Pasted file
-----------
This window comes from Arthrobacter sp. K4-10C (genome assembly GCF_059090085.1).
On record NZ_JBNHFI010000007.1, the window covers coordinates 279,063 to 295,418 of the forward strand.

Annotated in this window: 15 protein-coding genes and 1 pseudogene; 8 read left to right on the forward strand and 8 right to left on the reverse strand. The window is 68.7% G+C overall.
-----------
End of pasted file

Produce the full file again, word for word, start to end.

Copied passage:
This window comes from Arthrobacter sp. K4-10C (genome assembly GCF_059090085.1).
On record NZ_JBNHFI010000007.1, the window covers coordinates 279,063 to 295,418 of the forward strand.

Annotated in this window: 15 protein-coding genes and 1 pseudogene; 8 read left to right on the forward strand and 8 right to left on the reverse strand. The window is 68.7% G+C overall.